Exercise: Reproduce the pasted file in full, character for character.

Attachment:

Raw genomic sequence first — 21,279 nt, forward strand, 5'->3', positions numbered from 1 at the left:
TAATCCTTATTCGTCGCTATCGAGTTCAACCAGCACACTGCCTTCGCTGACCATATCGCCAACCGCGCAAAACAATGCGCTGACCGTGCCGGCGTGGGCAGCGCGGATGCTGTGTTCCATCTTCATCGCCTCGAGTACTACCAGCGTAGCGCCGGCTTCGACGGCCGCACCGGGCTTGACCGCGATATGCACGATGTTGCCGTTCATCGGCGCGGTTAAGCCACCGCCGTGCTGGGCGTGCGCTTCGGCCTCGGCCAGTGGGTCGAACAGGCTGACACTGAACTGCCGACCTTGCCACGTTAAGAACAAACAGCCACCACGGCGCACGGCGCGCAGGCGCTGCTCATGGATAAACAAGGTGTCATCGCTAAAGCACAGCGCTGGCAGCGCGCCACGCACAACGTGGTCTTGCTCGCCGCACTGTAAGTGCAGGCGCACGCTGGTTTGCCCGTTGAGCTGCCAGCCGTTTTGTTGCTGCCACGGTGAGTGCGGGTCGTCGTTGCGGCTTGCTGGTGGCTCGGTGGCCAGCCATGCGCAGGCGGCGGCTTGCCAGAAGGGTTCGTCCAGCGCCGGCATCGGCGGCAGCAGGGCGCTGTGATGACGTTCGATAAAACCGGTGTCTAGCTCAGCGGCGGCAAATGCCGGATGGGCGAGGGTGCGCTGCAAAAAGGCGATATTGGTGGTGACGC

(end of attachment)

Raw genomic sequence first — 21,279 nt, forward strand, 5'->3', positions numbered from 1 at the left:
TAATCCTTATTCGTCGCTATCGAGTTCAACCAGCACACTGCCTTCGCTGACCATATCGCCAACCGCGCAAAACAATGCGCTGACCGTGCCGGCGTGGGCAGCGCGGATGCTGTGTTCCATCTTCATCGCCTCGAGTACTACCAGCGTAGCGCCGGCTTCGACGGCCGCACCGGGCTTGACCGCGATATGCACGATGTTGCCGTTCATCGGCGCGGTTAAGCCACCGCCGTGCTGGGCGTGCGCTTCGGCCTCGGCCAGTGGGTCGAACAGGCTGACACTGAACTGCCGACCTTGCCACGTTAAGAACAAACAGCCACCACGGCGCACGGCGCGCAGGCGCTGCTCATGGATAAACAAGGTGTCATCGCTAAAGCACAGCGCTGGCAGCGCGCCACGCACAACGTGGTCTTGCTCGCCGCACTGTAAGTGCAGGCGCACGCTGGTTTGCCCGTTGAGCTGCCAGCCGTTTTGTTGCTGCCACGGTGAGTGCGGGTCGTCGTTGCGGCTTGCTGGTGGCTCGGTGGCCAGCCATGCGCAGGCGGCGGCTTGCCAGAAGGGTTCGTCCAGCGCCGGCATCGGCGGCAGCAGGGCGCTGTGATGACGTTCGATAAAACCGGTGTCTAGCTCAGCGGCGGCAAATGCCGGATGGGCGAGGGTGCGCTGCAAAAAGGCGATATTGGTGGTGACGC